The Christmas Eve Dinner Fiasco — OMG!!! FIRE!!!

This is just for effect

So, as we all know, the holiday came and went in a blink.  As I was shopping, cleaning and cooking this year, I continued to remind myself that I knew it would be over so fast.  And I tried to take it all in, to appreciate the moments, the smiles, the family.

Every year we host Christmas Eve at my house.  And, except for the year Nicholas was born, we have had the family over.  This was our 19th year (minus 1 for Nick).  Our largest sit down dinner that we hosted was 41 friends and family members.  This year was 22.

The stories range from the house almost getting set on fire because a napkin hit a candle, to dinner being raw and having to be microwaved, to eating ziti out of a colander in the kitchen sink because I ran out of time to mix up the baked ziti. 

This year didn’t disappoint.  We were good — a little behind schedule, but appetizers were being served.  I figured we would set up sternos to make it easier. 

15 (at least) adults were standing in a 4′ x 4′ area.  I tried to get them to go downstairs, but no one left.  In the crowdedness, someone leaned on the table where the sternos were set up.  The table fell over.  The tablecloth caught fire.  Luckily there was a full pitcher of water on the table, as well, which helped extinguish the flames due to the big puddle that had formed in the middle of the dining room floor.

And, the potatoes (wrapped with in foil in an aluminum pan in the sterno rack) went flying, too.  I heard myself yelling, “Oh, my God! Fire! Save the Potatoes!  We don’t have any more!”  My oldest son, Gregory, was the hero.  He stomped out the fire with the help of the water (luckily he had shoes on), threw the table cloth out the back door, and the dog proceeded to rip the extinguished fabrit off the deck and run around the back yard with it.

It was the usual crazy experience.  I always wonder how we can top the previous year’s calamitities.

After my sister calmed down from her heart palpitations, dinner preparation continued — the turkey thermometer popped a little behind schedule, but it was out and served (1/2 hour behind schedule – not so bad).  We did have potatoes, luckily they stayed wrapped and dry (no water or fire got to them).  Everyone ate and went home with Christmas hugs and wishes and a great story to tell.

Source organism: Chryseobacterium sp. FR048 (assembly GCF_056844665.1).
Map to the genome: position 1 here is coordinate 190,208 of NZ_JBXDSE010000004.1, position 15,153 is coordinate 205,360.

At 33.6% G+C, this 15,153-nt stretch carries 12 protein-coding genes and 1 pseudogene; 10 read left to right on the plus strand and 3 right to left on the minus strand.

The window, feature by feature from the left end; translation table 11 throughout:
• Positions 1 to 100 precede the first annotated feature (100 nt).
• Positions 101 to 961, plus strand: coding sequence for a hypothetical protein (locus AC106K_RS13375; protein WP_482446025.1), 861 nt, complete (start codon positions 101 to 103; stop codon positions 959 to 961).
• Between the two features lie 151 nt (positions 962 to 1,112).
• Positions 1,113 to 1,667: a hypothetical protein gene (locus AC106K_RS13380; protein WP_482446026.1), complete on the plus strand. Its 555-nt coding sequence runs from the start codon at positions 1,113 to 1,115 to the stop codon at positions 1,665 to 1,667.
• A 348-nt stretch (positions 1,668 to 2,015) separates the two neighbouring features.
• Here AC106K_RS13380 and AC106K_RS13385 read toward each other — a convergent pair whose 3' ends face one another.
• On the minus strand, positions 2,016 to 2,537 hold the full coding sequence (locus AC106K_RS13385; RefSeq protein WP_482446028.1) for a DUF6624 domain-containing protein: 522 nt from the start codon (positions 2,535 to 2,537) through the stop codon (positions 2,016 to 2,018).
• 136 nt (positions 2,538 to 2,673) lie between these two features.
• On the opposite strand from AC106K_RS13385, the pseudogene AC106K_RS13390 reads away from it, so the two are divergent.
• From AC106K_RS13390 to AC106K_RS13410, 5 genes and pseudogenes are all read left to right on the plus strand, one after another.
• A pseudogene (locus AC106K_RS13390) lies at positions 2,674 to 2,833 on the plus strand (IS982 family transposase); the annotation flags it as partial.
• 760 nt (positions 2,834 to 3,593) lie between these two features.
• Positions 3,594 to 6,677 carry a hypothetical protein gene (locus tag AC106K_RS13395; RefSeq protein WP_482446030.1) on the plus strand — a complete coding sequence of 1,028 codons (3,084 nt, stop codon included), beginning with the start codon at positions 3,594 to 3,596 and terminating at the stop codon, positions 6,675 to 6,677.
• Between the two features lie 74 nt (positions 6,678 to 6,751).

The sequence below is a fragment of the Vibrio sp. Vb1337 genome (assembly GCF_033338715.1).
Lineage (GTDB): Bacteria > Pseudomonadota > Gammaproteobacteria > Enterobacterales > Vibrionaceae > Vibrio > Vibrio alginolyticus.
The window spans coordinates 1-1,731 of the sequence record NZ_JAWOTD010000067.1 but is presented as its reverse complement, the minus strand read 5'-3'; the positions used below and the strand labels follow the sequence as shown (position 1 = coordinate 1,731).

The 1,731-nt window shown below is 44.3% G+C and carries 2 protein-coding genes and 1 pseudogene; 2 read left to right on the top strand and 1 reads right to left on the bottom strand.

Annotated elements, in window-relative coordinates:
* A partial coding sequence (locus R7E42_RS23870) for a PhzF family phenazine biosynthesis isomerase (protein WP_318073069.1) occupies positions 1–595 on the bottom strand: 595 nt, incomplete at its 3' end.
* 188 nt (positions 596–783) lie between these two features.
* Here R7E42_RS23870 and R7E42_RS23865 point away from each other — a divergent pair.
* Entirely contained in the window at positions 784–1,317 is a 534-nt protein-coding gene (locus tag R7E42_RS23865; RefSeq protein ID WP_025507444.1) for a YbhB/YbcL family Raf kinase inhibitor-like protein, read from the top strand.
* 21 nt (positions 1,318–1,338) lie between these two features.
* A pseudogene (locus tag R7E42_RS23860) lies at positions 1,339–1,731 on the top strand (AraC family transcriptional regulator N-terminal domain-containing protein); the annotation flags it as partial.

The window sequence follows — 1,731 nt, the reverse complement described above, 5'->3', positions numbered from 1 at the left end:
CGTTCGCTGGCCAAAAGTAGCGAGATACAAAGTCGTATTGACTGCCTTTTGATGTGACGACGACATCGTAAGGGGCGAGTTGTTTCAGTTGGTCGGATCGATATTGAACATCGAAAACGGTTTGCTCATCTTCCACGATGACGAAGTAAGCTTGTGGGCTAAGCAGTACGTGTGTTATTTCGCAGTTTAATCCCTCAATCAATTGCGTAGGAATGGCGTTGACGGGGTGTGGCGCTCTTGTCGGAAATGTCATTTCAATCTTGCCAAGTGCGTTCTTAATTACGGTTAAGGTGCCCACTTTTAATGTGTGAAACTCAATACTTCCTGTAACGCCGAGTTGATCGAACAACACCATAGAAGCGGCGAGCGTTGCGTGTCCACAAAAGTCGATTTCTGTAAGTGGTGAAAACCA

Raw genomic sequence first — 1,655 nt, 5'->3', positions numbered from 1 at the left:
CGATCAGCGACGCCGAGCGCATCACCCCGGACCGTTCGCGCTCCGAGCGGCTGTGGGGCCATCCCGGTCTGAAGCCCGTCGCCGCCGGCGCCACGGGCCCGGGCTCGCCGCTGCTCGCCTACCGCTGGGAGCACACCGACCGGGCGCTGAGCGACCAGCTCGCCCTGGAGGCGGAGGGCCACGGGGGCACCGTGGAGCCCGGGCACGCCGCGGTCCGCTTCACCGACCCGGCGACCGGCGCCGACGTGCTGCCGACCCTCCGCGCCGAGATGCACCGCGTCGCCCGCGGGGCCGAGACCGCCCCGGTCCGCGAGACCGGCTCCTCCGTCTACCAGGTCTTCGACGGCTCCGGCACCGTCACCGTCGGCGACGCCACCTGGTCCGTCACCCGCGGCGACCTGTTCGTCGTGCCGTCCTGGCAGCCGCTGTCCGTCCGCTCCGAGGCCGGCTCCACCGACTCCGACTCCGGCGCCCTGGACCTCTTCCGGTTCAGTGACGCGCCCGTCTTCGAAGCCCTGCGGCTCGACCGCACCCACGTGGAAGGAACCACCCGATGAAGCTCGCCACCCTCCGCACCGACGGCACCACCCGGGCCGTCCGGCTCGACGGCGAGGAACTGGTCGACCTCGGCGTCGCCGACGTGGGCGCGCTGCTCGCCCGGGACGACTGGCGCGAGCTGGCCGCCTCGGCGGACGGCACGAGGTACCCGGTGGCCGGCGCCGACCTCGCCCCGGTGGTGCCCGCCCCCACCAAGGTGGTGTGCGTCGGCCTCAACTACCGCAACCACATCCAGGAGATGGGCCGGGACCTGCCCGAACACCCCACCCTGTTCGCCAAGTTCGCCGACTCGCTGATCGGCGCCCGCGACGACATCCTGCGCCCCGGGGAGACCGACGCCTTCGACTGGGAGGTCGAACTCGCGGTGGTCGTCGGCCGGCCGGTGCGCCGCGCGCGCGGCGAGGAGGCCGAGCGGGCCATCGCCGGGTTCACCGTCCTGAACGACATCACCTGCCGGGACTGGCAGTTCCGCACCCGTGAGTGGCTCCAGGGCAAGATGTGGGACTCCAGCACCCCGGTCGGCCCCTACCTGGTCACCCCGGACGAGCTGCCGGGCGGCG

Next year may be catered.  Or, we might do that barbecue we’ve talked about doing for years, but we’d probably have an ice storm and be unable to cook the hamburgers.

It’s all in a good story.  And something my children, and the rest of the family, will talk about for years to come.

*note — photo is just for effect.  Luckily the fire department didn’t have to come :)

Authored by: Doreen Guma

Doreen Guma, MA, FACHE, CPC, CLC 

Doreen holds a Bachelor of Science in Management, a Masters in Business and Policy Studies, is a Fellow of the American College of Healthcare Executives (a board certified healthcare executive), a Certified Professional Coach and a Certified Life Coach.

Doreen is the founder of Time to Play, a place to find resources for a better life.  She came up with the Time to Play Philosophy that you have to be happy, healthy, have money and a work / life balance to have quality of life, and believes everyone has the right and the ability to enjoy life.

Doreen has worked in healthcare since 1987, 14 years in a hospital and since 2001 in skilled nursing facilities.  She has held positions in administration, as the Director of Quality Improvement, Risk Manager and Director of Medical Records.

In 2005 she and her husband opened D. James Marketing, a healthcare specific consulting firm which assists healthcare organizations with new program generation, quality improvement, staff and client satisfaction, event coordination, coordinating educational symposiums and more to help spread the message about the healthcare servics they provide. The primary goal of D. James Marketing is to educate the community about resources that are available so people may know where to seek help in the event of a health need or a health crisis with a focus on proactive prevention. 

Contact: 631-331-2675 


There is 1 comment for this article
  1. Tami Racaniello at 8:14 pm

    That’s quite the story, and comical I’m sure, in retrospect. Probably not so much while it was all going on, but thankfully it turned out happily. Next year visualize it all going smoothly. (-:

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